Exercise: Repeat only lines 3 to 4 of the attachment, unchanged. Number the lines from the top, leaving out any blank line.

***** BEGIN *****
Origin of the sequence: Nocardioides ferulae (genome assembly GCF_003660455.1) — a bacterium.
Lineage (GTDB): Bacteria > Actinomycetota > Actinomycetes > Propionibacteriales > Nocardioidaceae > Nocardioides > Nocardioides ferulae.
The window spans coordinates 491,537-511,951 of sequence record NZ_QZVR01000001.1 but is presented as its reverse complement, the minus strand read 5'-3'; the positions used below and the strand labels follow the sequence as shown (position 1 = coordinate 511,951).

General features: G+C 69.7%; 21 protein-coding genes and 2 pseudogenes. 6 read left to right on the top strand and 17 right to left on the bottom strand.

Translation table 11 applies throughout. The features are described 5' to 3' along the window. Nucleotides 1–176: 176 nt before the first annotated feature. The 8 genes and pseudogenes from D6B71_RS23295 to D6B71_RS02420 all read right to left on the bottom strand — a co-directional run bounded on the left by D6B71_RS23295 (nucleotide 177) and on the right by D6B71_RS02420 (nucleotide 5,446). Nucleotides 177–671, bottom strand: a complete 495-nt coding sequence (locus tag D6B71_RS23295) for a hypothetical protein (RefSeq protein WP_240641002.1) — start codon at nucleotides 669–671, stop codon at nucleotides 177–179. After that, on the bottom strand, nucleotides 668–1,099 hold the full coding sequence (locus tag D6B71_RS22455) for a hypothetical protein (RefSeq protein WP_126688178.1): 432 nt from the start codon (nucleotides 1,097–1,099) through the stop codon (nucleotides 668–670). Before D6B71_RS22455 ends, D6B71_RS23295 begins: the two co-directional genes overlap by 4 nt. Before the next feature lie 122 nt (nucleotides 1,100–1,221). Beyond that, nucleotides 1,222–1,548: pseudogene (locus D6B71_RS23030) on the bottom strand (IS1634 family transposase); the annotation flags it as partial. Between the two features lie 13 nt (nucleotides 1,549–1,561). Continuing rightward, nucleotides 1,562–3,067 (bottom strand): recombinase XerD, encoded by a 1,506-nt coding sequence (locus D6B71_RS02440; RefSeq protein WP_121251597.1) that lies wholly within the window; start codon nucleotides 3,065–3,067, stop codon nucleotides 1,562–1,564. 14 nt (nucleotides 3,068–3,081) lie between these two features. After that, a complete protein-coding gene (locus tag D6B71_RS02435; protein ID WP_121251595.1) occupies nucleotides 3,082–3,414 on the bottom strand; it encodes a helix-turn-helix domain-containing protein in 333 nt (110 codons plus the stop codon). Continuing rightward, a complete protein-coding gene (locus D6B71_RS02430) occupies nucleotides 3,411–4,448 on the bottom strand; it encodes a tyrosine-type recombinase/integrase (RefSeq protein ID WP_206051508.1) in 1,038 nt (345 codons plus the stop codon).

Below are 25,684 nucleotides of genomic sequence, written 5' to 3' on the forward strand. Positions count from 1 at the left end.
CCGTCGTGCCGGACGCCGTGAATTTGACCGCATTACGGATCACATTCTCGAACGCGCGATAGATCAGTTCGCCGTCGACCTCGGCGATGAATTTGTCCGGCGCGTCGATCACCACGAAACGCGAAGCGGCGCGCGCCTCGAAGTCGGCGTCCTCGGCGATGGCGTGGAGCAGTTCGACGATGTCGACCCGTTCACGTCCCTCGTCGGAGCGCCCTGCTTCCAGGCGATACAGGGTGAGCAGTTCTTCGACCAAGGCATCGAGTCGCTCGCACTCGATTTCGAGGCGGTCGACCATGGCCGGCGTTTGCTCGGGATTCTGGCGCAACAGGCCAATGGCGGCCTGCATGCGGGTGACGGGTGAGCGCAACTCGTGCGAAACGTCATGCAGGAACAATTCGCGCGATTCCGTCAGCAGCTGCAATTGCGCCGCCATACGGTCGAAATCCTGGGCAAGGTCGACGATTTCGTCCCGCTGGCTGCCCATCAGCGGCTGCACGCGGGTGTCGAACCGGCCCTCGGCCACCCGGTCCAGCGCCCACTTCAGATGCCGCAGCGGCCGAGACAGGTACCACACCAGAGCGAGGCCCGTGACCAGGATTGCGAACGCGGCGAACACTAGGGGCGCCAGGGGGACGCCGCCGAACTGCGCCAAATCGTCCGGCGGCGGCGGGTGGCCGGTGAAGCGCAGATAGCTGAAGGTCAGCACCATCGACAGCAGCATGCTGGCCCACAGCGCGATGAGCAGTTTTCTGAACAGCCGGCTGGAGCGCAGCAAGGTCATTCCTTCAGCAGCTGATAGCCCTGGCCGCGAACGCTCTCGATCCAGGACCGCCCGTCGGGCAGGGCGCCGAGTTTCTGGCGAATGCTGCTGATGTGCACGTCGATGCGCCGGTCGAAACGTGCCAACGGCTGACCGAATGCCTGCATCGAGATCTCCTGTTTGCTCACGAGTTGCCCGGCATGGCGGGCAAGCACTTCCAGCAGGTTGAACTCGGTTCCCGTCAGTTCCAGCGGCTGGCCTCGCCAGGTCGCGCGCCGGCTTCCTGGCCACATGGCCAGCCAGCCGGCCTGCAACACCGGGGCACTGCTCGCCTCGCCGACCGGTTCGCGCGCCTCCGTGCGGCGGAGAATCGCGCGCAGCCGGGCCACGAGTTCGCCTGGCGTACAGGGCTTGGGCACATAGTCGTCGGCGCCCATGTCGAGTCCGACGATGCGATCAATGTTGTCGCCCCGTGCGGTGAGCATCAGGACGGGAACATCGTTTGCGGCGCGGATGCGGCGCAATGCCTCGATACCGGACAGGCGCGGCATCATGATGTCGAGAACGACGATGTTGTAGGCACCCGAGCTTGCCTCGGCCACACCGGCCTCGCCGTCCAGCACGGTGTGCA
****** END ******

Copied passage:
The window spans coordinates 491,537-511,951 of sequence record NZ_QZVR01000001.1 but is presented as its reverse complement, the minus strand read 5'-3'; the positions used below and the strand labels follow the sequence as shown (position 1 = coordinate 511,951).

General features: G+C 69.7%; 21 protein-coding genes and 2 pseudogenes. 6 read left to right on the top strand and 17 right to left on the bottom strand.